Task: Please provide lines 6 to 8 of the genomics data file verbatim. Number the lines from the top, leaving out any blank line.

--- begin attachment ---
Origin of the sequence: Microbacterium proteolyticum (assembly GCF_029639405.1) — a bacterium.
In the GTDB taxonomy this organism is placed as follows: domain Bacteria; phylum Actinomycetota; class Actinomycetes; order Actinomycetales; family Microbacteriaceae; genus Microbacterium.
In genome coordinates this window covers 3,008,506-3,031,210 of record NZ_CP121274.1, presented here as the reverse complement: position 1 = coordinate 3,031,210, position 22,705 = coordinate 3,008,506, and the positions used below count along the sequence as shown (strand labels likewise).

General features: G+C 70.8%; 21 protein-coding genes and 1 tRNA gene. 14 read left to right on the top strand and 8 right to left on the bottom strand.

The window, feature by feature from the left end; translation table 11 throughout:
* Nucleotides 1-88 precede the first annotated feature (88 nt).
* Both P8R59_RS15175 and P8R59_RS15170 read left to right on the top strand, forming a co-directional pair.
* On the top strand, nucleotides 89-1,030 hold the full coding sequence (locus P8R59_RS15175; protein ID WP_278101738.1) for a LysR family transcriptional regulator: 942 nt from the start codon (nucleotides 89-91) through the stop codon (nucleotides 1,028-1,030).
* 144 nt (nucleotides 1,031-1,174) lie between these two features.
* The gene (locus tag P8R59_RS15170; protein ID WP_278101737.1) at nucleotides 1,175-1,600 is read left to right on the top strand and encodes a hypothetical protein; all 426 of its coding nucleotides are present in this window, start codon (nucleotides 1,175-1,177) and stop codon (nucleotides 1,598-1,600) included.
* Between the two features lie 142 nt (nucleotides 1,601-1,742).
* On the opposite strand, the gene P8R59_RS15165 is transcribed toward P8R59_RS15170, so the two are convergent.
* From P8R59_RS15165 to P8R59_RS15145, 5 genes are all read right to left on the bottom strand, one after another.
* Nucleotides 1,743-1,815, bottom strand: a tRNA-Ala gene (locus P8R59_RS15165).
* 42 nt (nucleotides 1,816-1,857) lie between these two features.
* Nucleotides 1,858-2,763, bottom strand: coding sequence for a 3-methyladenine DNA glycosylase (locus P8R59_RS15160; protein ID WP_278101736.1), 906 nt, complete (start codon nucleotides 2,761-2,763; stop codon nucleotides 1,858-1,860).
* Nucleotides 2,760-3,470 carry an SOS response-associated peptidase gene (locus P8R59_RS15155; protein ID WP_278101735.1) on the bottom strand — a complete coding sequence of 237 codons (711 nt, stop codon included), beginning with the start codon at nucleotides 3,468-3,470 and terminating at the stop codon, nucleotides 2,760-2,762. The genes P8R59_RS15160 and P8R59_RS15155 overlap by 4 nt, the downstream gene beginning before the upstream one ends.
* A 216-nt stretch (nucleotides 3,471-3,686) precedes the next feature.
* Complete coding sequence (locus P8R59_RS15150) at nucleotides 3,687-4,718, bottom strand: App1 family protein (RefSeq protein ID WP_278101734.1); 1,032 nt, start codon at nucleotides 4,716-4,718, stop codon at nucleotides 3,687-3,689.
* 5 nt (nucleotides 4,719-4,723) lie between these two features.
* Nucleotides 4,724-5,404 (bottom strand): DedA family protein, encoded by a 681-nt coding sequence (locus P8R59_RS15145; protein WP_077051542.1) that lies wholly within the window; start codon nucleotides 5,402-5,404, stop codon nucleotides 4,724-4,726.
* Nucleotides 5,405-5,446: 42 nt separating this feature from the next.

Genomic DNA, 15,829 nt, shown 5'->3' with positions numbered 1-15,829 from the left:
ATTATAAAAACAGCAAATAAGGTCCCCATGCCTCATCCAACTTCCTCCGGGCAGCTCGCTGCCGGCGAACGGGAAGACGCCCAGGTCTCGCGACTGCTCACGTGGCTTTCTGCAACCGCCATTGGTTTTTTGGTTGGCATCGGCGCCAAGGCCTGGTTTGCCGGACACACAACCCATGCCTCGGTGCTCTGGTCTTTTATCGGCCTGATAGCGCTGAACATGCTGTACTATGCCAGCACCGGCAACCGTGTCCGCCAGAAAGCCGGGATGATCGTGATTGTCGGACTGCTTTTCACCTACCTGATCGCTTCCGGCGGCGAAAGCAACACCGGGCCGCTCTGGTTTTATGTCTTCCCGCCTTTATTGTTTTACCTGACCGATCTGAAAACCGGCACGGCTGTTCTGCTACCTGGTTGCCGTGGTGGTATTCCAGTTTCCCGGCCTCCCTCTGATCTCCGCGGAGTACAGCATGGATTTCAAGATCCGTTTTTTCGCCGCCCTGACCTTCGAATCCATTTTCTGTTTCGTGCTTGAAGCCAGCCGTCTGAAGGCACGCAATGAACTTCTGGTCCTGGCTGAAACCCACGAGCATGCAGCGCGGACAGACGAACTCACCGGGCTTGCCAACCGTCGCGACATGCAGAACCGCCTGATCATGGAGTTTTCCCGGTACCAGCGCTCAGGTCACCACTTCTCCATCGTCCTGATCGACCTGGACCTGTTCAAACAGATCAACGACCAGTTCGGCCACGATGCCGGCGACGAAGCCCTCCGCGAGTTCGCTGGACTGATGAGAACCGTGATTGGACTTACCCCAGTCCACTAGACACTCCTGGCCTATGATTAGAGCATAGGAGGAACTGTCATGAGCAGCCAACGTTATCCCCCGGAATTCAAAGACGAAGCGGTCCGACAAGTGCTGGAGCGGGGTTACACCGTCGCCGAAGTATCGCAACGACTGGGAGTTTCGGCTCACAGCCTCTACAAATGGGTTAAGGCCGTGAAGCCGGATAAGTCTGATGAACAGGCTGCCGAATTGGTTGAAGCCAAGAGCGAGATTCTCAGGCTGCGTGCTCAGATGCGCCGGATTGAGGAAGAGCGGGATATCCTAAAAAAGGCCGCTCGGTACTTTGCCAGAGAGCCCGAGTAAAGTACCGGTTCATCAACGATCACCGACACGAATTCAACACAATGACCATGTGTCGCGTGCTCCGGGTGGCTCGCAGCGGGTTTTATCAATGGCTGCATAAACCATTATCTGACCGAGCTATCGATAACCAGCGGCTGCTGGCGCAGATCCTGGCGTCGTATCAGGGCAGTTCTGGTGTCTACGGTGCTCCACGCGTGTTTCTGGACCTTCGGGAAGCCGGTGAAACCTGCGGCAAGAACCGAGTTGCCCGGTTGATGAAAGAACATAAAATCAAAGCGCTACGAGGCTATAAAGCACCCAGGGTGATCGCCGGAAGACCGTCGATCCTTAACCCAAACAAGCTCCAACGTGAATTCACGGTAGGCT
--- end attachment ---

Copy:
* Nucleotides 1-88 precede the first annotated feature (88 nt).
* Both P8R59_RS15175 and P8R59_RS15170 read left to right on the top strand, forming a co-directional pair.
* On the top strand, nucleotides 89-1,030 hold the full coding sequence (locus P8R59_RS15175; protein ID WP_278101738.1) for a LysR family transcriptional regulator: 942 nt from the start codon (nucleotides 89-91) through the stop codon (nucleotides 1,028-1,030).